Aid salary discrepancies and development workers' performance.
Funded by ESRC/DiFD
This research project is jointly co-ordinated by Professor Stuart Carr, Poverty Research Group, Massey University, New Zealand and Professor Mac MacLachlan, Centre for Global Health, Trinity College Dublin, Ireland. According to the Paris Declaration best practice in aid work means pay should be aligned and harmonised across worker groups (World Bank, 2005). Although pay may not be a primary motive for development workers, discrepancies in pay nonetheless have the potential to influence perceptions of organisational justice, which can in turn affect work performance. Moreover, because injustice is a motivation for much aid itself, perceptions of unfairness in aid work may have an inherent salience and undermine its necessary constituents, especially cooperation and capacity building. This project explores the effects of aid salary discrepancies in the health, education and business sectors of six countries: the landlocked economies of Malawi and Zambia; the transition economies of India and China; and the island economies of the Solomon Islands and Papua New Guinea. Bringing together an international team of psychologists and sociologists from 10 different countries this project focuses on the human dynamics of aid salary discrepancies and their significance for capacity building in low-income countries.
Dual Salaries and Project ADDUP: Are Development Discrepancies Undermining Performance?
A fair day’s work for a fair day’s pay.
Carlyle’s adage reminds us that decent remuneration is integral to the International Labour Organisation’s “Decent Work Agenda.” Yet in many lower-income settings, there is a glaring institutional inequity: Dual salaries. Compared to local colleagues performing the same or similar jobs, expatriate workers are usually paid much more.
This double standard is not simply about gaps in skills or experience. Many lower-income countries have invested well in local education and training since Independence. International salaries are higher mainly because expatriates originate from higher-income economies, and labour markets. The resultant gaps contravene Paris and Accra declarations on aid effectiveness, which instead promote harmonisation and alignment. They are also, arguably, discriminatory.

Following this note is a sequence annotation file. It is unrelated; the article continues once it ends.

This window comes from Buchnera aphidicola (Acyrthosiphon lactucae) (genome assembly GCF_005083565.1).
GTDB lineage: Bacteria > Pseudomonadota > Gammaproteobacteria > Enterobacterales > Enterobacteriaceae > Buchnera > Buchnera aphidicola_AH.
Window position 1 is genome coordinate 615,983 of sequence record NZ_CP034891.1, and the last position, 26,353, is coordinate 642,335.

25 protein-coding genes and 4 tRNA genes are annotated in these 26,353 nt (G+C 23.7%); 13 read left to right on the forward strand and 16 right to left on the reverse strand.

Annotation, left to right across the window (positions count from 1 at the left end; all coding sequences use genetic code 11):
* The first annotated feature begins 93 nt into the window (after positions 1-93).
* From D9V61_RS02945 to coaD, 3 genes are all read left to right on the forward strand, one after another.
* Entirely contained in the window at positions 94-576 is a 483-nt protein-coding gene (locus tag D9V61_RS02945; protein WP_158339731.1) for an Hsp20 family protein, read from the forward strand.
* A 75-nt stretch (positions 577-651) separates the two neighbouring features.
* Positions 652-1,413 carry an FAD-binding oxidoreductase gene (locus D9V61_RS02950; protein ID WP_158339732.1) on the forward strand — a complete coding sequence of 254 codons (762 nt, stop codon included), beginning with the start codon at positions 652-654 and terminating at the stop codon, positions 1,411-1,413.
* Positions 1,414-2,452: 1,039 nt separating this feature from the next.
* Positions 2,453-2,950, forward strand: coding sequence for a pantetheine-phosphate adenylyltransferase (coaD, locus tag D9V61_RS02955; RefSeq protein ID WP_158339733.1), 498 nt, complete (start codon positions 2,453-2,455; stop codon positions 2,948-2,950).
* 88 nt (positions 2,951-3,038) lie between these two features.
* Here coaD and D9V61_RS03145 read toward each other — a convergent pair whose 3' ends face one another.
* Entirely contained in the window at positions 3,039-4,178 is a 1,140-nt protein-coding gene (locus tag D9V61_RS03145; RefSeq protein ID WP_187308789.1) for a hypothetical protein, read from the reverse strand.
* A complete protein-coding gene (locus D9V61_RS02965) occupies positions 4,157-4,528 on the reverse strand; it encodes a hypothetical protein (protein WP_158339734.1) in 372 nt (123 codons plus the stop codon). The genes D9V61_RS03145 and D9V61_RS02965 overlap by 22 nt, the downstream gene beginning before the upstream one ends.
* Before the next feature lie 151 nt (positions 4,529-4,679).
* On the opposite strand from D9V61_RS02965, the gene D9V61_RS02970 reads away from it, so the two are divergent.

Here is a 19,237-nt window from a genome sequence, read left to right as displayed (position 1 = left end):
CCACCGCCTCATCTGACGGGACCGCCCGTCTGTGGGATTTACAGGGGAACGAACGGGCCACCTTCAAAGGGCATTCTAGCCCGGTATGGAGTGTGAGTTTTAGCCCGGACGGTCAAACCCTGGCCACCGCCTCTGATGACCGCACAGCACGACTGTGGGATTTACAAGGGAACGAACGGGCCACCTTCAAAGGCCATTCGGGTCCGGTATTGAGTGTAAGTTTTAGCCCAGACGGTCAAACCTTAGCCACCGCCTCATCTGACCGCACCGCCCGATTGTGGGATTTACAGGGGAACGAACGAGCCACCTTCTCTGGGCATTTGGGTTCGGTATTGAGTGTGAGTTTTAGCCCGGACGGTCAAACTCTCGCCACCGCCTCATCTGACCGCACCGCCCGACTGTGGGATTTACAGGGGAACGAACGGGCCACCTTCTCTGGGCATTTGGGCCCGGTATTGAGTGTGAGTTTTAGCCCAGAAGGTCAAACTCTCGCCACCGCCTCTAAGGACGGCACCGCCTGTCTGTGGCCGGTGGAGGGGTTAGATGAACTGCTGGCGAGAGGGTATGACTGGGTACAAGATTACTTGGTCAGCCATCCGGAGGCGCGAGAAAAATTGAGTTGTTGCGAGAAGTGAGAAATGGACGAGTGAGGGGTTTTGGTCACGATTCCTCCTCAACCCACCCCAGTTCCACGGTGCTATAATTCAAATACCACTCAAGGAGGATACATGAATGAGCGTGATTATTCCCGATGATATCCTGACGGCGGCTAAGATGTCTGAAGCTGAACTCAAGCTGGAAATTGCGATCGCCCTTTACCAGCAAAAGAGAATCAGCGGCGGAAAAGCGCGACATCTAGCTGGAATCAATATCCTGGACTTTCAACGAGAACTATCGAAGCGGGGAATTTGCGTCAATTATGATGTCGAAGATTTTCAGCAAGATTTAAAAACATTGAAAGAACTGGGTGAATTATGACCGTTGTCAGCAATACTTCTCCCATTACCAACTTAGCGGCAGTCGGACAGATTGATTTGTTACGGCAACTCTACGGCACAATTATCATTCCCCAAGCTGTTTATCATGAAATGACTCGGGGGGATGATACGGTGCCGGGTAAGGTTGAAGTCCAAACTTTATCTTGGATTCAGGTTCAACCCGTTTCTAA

An Elephant in the Development Parlour.
Contravention of initiatives to improve the effectiveness of aid may partly explain why the topic remains taboo - and under-researched. Project ADDUP acknowledges the elephant in the parlour, and breaks the silence. A multi-disciplinary study reflects the voices of over 1300 professional workers and community representatives from 200 aid, government, educational and business organisations in land-locked (Malaŵi, Uganda), Oceanic (Solomon Islands, Papua New Guinea) and emerging economies (India, China).
ADDUP systematically explores the human dynamics of dual salaries, by: (a) documenting the extent of salary discrepancies; (b) exploring their consequences for work performance; and (c) determining the potential for salary alignment and harmonization to boost cooperative work performance, build capacity and more effectively reduce poverty.
We began by asking workers to provide “critical incidents,” or work stories, about dual salaries and their daily impacts on capacity development. Based on these incidents, we designed a radically new survey instrument. Participants answered questions about their remuneration levels and standard of living, remuneration-comparison, -justice, -motivation, job satisfaction, work engagement, turnover and thoughts about global mobility. We ran control measures of cultural values, culture shock, and a range of demographic variables, e.g., gender, highest qualification and years’ experience. At the conclusion of the survey phase we took the data back to the communities from which they were lent. There, subject-matter-experts and key stakeholders interpreted our initial analyses of the data for their practical and moral value.